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25

First off, the respective man page snippets highlight the differences between the two commands and give some indication of what is going on. For adduser: adduser and addgroup add users and groups to the system according to command line options and configuration information in /etc/adduser.conf. They are friendlier front ends to the low level ...


5

The possible way to add an user is more or less similar to what I had put in the question. I got this approach from here. To create a new account manually, follow these steps: Edit /etc/passwd with vipw and add a new line for the new account. Be careful with the syntax. Do not edit directly with an editor. vipw locks the file, so that other commands won't ...


4

In my opinion, you need to recommend to your client to change their policy. As Ulrich Schwarz said in a comment, it's kind of surprising that all-numeric usernames work at all. Consider this: if a user called 12345 exists in the system, how would you use the chown command to change a file's uid to the numeric value 12345? Hint: it's actually possible, but ...


4

adduser is there for compatibility with older versions of RHEL, and with other OSes. For purely command-line operation, useradd is the preferred method. system-config-users doesn't fit in the same category as the other two. It is a GUI program. It's implemented in terms of userhelper, which has a command line I/O interface more suitable for use as the ...


4

When you're using /etc/passwd and /etc/shadow for user accounts (as set in /etc/nsswitch.conf and PAM), then entry in those two files are fully sufficient to create the account. (/etc/group may be needed too, for their groups). All useradd does is edit those files. If you edit them yourself with vipw & vigr and add the user, you've created the account. ...


3

The umask 022 (or 0022) is the commonly used umask for UNIX systems which use the traditional style of user account management. In the traditional style of account management, when a user is created, the user is given a default group which would be something like a team or department, or maybe as simple as "users". setgid directories (we could call them ...


2

The documented way to create the mysql account is: groupadd mysql useradd -r -g mysql mysql Add the -m option if you want that account to be used as a login account, which looks to be the case. If you have full sudo access, you can grant sudo rights to that use with using sudo visudo and adding a line similar the one starting with your username and ...


2

It looks like your shell is not being bash but plain sh. Super quick solution: just execute bash and see if that helps. For a better and permanent solution please check /etc/passwd and see what shell does the user have there. If you find /bin/sh change it for /bin/bash


1

useradd -m LOGIN creates the user's home directory


1

The useradd program has been deprecated in favor of adduser. From man useradd: useradd is a low level utility for adding users. On Debian, administrators should usually use adduser(8) instead. adduser is a friendlier frontend to useradd and will do things like create user directories by default. When you run it with only a username as an argument, ...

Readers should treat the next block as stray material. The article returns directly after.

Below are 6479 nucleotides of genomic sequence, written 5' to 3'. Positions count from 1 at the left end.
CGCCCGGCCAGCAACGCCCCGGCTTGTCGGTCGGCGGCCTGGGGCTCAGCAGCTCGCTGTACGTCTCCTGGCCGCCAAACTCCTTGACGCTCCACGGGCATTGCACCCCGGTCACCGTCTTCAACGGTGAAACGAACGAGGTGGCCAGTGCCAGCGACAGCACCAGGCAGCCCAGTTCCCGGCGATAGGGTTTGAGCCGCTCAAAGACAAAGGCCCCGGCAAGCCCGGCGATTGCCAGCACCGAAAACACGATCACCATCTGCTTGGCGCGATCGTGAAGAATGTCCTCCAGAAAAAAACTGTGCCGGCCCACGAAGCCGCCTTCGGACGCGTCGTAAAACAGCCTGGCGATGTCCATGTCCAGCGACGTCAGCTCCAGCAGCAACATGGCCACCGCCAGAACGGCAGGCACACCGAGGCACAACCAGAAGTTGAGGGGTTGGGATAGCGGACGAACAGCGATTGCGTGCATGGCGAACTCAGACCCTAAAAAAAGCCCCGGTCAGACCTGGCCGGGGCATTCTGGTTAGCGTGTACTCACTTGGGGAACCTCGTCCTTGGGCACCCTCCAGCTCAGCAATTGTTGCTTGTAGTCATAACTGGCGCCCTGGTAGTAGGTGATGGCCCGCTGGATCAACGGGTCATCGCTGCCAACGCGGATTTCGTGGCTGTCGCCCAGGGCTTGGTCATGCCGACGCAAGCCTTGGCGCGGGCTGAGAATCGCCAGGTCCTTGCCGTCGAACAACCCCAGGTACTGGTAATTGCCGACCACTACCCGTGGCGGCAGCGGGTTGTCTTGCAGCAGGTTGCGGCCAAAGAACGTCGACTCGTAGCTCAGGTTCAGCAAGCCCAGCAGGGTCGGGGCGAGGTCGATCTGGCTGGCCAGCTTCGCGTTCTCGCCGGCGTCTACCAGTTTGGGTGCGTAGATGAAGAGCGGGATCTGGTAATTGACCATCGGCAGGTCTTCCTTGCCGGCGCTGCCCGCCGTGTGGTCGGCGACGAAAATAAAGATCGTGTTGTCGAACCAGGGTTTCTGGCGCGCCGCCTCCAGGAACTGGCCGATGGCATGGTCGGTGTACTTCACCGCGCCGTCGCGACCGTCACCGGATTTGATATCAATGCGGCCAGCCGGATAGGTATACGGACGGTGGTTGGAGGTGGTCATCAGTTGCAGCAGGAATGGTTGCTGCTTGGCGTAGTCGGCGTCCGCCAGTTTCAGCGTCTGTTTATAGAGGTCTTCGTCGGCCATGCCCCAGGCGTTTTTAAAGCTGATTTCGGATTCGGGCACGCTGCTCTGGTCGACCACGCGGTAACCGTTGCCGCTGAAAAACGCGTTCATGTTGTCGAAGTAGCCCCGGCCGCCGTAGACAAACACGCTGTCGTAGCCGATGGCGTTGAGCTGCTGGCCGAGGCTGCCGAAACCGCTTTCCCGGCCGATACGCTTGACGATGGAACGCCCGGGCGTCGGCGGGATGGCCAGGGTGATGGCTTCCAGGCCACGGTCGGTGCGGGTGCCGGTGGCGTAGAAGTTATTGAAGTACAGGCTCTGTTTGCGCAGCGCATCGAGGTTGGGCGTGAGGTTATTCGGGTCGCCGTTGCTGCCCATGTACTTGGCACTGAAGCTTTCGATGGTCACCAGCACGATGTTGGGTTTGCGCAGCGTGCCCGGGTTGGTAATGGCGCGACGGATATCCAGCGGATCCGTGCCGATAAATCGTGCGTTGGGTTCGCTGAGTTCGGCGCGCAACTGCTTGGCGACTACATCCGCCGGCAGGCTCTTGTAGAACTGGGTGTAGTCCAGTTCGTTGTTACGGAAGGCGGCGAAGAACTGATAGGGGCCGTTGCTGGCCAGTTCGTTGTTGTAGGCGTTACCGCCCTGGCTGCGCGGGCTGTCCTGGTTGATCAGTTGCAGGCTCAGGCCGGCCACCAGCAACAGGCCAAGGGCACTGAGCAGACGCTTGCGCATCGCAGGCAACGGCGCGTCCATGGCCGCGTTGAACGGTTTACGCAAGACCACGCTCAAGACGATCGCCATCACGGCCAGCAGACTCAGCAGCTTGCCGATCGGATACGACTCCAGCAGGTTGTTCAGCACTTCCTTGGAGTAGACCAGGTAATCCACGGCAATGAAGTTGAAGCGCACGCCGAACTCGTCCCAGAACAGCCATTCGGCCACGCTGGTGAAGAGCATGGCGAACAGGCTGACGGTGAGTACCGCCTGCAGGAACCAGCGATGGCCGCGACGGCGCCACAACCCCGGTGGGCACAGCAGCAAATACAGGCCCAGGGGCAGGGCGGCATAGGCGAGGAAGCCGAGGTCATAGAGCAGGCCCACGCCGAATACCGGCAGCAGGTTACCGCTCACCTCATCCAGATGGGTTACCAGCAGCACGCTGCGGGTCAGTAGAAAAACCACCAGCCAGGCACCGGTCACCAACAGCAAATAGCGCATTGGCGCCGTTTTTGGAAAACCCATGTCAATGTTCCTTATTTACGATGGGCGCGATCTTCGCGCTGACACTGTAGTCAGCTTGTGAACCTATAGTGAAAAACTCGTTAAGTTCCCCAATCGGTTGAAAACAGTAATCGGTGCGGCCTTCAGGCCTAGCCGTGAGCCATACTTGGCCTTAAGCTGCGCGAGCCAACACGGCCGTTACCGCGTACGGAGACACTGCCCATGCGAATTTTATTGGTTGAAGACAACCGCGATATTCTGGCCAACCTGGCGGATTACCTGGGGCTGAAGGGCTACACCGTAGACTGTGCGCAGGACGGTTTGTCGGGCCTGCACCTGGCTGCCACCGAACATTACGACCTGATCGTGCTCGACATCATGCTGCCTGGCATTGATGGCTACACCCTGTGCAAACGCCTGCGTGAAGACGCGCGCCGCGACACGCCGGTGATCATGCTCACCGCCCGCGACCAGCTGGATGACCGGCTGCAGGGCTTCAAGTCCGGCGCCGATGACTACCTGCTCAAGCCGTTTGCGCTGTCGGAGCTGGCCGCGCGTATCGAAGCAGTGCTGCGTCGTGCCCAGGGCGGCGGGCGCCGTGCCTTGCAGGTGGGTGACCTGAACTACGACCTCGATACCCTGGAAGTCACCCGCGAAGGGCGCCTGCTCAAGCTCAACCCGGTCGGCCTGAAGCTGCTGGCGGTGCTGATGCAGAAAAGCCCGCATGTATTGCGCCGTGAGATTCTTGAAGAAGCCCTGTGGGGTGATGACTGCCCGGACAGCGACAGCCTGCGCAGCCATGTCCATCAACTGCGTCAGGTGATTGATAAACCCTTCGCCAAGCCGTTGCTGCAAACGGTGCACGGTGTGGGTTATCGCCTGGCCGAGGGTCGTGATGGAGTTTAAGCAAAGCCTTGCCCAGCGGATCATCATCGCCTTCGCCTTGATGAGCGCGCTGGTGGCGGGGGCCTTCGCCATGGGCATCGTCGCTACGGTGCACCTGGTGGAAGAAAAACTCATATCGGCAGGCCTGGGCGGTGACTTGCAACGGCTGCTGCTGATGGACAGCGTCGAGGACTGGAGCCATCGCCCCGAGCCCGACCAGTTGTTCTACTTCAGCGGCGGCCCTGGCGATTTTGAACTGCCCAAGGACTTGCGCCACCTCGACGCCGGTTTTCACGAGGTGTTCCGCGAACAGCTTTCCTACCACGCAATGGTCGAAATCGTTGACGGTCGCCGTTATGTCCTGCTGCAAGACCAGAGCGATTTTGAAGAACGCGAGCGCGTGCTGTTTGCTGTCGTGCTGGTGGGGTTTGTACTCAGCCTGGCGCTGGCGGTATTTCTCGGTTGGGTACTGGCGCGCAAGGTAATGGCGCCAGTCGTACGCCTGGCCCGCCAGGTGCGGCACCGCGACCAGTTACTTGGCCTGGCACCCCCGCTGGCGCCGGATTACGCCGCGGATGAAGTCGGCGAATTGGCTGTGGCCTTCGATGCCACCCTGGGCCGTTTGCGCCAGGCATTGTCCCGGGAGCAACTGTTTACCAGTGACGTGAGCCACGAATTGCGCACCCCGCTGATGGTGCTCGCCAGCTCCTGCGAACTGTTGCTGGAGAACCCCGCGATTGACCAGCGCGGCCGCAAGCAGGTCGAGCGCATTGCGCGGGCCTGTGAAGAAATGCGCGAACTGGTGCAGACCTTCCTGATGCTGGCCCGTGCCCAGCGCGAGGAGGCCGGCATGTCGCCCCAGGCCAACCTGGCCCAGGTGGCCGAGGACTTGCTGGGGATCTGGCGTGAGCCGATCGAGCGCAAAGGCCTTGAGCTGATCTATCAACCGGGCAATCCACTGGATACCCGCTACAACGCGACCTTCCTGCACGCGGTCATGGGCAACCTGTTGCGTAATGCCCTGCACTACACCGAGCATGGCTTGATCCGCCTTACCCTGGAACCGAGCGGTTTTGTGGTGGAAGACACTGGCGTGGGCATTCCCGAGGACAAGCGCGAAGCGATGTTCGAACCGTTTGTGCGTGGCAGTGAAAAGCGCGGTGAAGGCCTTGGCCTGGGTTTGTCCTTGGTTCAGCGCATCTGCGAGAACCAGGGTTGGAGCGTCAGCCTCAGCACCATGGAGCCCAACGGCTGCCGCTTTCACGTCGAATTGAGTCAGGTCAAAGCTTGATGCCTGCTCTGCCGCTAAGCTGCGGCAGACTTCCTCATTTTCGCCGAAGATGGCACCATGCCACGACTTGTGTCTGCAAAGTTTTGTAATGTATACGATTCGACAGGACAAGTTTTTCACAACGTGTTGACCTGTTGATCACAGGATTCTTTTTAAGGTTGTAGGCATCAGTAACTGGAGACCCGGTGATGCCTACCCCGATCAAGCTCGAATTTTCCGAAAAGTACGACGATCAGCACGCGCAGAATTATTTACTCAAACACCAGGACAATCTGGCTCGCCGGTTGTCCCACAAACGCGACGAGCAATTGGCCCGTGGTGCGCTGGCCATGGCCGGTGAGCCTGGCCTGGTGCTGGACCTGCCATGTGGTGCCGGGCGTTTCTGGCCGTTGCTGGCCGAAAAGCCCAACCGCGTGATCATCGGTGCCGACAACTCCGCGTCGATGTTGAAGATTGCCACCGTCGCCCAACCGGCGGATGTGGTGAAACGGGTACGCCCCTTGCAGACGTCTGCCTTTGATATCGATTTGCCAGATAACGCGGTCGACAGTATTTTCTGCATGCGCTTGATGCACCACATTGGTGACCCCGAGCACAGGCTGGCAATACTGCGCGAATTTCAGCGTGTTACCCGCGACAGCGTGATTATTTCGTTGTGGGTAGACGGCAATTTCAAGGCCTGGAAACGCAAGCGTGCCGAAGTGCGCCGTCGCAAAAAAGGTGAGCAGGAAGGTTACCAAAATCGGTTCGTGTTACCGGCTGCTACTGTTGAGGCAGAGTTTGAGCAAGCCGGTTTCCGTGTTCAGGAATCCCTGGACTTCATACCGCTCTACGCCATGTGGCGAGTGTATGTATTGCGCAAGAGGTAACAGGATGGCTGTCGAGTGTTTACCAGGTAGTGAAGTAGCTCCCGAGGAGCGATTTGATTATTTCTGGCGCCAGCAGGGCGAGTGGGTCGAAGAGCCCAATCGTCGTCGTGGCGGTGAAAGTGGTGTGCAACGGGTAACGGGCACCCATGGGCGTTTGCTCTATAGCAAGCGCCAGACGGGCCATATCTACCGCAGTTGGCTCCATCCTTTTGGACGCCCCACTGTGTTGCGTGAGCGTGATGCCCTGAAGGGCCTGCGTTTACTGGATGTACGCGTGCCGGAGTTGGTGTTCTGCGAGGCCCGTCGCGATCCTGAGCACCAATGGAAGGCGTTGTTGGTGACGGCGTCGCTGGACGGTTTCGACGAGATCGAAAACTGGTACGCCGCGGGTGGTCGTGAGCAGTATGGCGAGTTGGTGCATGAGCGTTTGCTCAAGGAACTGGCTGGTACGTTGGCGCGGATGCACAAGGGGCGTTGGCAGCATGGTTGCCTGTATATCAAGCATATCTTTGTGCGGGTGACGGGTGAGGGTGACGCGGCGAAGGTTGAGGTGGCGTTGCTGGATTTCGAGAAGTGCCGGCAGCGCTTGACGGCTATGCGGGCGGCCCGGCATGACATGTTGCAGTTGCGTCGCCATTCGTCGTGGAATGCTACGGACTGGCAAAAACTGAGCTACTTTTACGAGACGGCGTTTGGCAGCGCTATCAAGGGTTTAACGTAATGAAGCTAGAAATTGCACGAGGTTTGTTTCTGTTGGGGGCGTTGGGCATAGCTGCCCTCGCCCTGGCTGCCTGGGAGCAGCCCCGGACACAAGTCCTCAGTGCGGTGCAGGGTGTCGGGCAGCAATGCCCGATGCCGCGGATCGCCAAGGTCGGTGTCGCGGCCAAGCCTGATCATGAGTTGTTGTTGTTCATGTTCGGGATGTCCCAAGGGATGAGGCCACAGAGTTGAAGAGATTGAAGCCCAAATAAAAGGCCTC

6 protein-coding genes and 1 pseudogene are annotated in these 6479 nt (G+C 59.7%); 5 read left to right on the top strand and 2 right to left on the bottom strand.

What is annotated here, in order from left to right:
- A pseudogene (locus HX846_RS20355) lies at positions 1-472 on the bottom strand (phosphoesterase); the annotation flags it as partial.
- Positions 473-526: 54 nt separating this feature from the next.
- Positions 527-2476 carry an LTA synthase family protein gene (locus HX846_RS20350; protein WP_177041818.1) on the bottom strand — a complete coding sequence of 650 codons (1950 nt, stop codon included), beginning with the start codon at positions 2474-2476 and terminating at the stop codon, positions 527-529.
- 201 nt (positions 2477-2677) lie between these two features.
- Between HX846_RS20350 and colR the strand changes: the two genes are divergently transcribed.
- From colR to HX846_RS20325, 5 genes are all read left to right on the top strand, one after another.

1

The problem is indeed what @LuisAntolin pointed out. On Ubuntu systems, and most others, the default shell is /bin/sh. This is a symlink to /bin/dash on Debian-based systems. dash has no history command which is why you're getting that error. While you can indeed change this by editing /etc/password, a better way is to run chsh as the user ubuntu and set ...


1

I don't know what you mean by "next available" with respect to the $HOME and $SHELL variables. Those you just set to their defaults: /home/USERNAME and /bin/bash or whatever. For the $HOME, just make sure the directory does not exist ([ -e "/home/$username" ] && echo "Directory exists"). As for the groups, just list the available groups and take ...


1

If you delete the user account, then the user no longer exists. It's perfectly normal that the user ID then gets reused: there is nothing to distinguish this user ID from any other unused user ID. If the account still owns files, the account still exists, so you need to keep it around. Don't delete the entry in the user database, mark it as disabled. On ...


1

You can use awk to filter out new users from /var/log/secure as follows:- awk '/new\ user/ {gsub(/,|name=/,"",$8); print $1, $2, $3, $8}' /var/log/secure Note: Debian systems (I believe) use /var/log/auth.log instead.


1

I'm not familiar with ATT SVR4 — it was old before my time. But from your description, I think I can provide enough guidance to solve your problem. Unix doesn't exactly have a notion of “administrator user”. That's a Windows name that doesn't map directly to a Unix concept. Under Unix, the only administrator account is root, user ID 0. Accounts that belong ...


1

After adding new user if you are loggedin as a 'root' then you can set the password using command passwd <username> Or, if you are not root, you can run sudo passwd <username> To set the password. Or if you are root then you can 'su' to the user and run 'passwd' to set the password. su <username> passwd


1

As @Mikel suggests, if you are trying to configure a system account which is a daemon, try configuring the daemon itself. I came to this question looking how to set the umask for the _www account on MacOS. While this is difficult as the answers above suggest, I found I could solve it by configuring the apache service as (in this case) the user == a daemon. ...



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